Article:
Yes, that other tool looks like a very good option, but then I would have to order dies separately. I don't really mind that, but I have much too little experience to know what to get. The ones you listed look nice, but then I can't determine if that's what I need, how I can tell if they will fit without some modification or extras, if it's just for Rolex watches, or if... and so on... You get the picture :unsure:

Anyway, if you guys can provide me with a link to a nice set of dies that will fit without modifications to the tool or the dies that will cover most common needs I'll order it without a moment's hesitation :lol:

Is not that difficult really. As Matabog noted, dies threaded M6 are standard. The nice expensive set have their Dia. specified, the Chinese write Rolex just to indicate quality, but we know that true Rolex-specific dies are for the screw-on case-backs ...that's another story.

Then on AliX search  "watchmaker dies", 20 pieces nylon are like$8, aluminium quite a bit more. I personally choose based on shipping times, things have improved but China post is still very slow, HK, NL post are OK, 7-10 days. 

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JDM,
 

Quote

Good to know you were in tool business, still you are? 

No, does no more pay.

VWatchie,
no personal experience, that type is a newer one. But it has the Indian look.

Frank

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I have been reading the comments on this thread with interest.

I had loads of tools for removing crystals and backs of watches.

Today you only need a few, but make sure they are the best that you can buy. If not they will not work, they will break and damage the crystals. You need tools that you can trust. For removing backs, the last photo.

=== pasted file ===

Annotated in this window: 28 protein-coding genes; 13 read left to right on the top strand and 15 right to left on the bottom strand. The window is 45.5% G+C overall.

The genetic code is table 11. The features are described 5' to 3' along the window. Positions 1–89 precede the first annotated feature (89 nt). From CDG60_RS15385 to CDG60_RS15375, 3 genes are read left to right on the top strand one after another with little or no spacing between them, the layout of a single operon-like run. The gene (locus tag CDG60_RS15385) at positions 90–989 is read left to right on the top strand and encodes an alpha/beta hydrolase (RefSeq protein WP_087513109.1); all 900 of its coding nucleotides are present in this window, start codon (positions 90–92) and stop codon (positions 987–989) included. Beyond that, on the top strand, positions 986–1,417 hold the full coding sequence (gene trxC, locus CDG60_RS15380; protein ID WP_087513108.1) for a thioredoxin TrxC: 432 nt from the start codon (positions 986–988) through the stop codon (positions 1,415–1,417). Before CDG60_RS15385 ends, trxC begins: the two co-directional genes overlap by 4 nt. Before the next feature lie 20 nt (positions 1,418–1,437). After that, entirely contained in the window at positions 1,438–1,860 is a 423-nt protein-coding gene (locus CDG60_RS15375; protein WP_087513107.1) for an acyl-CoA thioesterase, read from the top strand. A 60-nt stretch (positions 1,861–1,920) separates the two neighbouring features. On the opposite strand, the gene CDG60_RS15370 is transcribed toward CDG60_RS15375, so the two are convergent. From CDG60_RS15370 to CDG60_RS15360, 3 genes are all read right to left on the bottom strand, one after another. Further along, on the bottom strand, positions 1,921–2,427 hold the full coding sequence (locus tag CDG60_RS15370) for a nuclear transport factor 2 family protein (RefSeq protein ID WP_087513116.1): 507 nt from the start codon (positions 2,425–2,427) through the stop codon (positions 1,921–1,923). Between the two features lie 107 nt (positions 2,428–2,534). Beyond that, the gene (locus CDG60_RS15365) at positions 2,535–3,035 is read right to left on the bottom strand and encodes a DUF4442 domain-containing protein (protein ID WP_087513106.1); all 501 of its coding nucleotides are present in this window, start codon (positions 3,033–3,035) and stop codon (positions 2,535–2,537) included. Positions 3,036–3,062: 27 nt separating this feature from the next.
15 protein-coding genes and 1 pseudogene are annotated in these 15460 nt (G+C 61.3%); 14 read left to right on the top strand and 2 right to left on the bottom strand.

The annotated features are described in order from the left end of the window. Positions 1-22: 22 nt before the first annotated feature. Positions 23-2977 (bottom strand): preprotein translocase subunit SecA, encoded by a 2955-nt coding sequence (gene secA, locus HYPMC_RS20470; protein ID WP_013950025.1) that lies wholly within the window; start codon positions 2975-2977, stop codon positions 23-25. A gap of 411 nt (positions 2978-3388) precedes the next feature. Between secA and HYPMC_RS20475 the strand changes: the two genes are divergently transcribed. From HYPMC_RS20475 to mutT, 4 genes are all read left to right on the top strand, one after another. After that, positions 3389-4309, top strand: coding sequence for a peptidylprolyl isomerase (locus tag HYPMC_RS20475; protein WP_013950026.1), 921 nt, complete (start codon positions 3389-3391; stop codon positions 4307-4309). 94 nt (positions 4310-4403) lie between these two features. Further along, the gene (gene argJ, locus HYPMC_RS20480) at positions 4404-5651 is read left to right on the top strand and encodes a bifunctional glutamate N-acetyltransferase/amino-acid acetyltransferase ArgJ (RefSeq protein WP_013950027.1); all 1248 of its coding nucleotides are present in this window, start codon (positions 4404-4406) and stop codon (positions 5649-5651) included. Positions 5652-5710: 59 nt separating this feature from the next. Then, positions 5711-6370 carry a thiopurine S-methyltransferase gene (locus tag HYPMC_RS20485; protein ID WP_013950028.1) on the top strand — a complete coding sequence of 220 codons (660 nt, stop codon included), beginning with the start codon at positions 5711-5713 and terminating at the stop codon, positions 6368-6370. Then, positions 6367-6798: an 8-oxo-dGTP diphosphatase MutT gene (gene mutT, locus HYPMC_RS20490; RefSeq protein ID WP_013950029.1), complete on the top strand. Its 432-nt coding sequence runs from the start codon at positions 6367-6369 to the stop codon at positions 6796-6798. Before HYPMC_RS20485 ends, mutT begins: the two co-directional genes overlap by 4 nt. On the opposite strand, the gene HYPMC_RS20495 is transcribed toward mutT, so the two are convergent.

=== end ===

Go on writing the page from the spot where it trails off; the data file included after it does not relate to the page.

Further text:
Bergeon Glass remover for High Dome.gif

robur1.jpg

A set like this..jpg

Jaxa Two end cass opener.jpeg

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46 minutes ago, oldhippy said:

Today you only need a few, but make sure they are the best that you can buy.

Jaxa Two end cass opener.jpeg

Correct, I'm sure readers can appreciate a detailed discussion with the reasons why something is good or not.
Also I agree with your recommendation about using a  double-handed, four-points hand wrench, that can be a good alternative to a bench opener, but will require a vise and a good holder - see below.
Since these have become kind of rare, here two links for buying new

And, to demonstrate how Brand and Price do not necessarily equate to function and practically, here's something that i think is really stupid. https://www.cousinsuk.com/product/straight-double-arm-up-to-054mm-bergeon-polygonal
After speeding £150 must be deluding to learn that a 2 points hand-held will easily slip and scratch the case-back.

Common issues with all these is holding the watch tight. Forget about plastic and metal holders with round posts, the watch will always push up and leave. What really works for me is a wooden one https://www.aliexpress.com/item/32995883552.html

Edited by jdm